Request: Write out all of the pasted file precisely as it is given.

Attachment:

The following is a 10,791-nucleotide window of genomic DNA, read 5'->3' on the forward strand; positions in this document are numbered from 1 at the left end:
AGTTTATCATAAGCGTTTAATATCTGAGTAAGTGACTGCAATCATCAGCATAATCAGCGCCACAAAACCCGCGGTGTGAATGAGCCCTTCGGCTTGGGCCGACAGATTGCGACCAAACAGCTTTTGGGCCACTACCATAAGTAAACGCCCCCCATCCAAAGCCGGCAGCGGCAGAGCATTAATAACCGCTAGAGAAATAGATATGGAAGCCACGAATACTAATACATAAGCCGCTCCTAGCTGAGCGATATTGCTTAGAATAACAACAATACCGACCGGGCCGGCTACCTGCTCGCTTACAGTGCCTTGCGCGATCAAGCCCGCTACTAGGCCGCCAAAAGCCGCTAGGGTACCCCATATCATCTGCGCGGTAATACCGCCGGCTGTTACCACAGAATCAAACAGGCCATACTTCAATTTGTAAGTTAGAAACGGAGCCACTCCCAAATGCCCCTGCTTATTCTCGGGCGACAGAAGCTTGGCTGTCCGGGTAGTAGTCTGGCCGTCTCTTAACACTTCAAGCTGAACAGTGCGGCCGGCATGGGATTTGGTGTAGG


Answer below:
The following is a 10,791-nucleotide window of genomic DNA, read 5'->3' on the forward strand; positions in this document are numbered from 1 at the left end:
AGTTTATCATAAGCGTTTAATATCTGAGTAAGTGACTGCAATCATCAGCATAATCAGCGCCACAAAACCCGCGGTGTGAATGAGCCCTTCGGCTTGGGCCGACAGATTGCGACCAAACAGCTTTTGGGCCACTACCATAAGTAAACGCCCCCCATCCAAAGCCGGCAGCGGCAGAGCATTAATAACCGCTAGAGAAATAGATATGGAAGCCACGAATACTAATACATAAGCCGCTCCTAGCTGAGCGATATTGCTTAGAATAACAACAATACCGACCGGGCCGGCTACCTGCTCGCTTACAGTGCCTTGCGCGATCAAGCCCGCTACTAGGCCGCCAAAAGCCGCTAGGGTACCCCATATCATCTGCGCGGTAATACCGCCGGCTGTTACCACAGAATCAAACAGGCCATACTTCAATTTGTAAGTTAGAAACGGAGCCACTCCCAAATGCCCCTGCTTATTCTCGGGCGACAGAAGCTTGGCTGTCCGGGTAGTAGTCTGGCCGTCTCTTAACACTTCAAGCTGAACAGTGCGGCCGGCATGGGATTTGGTGTAGG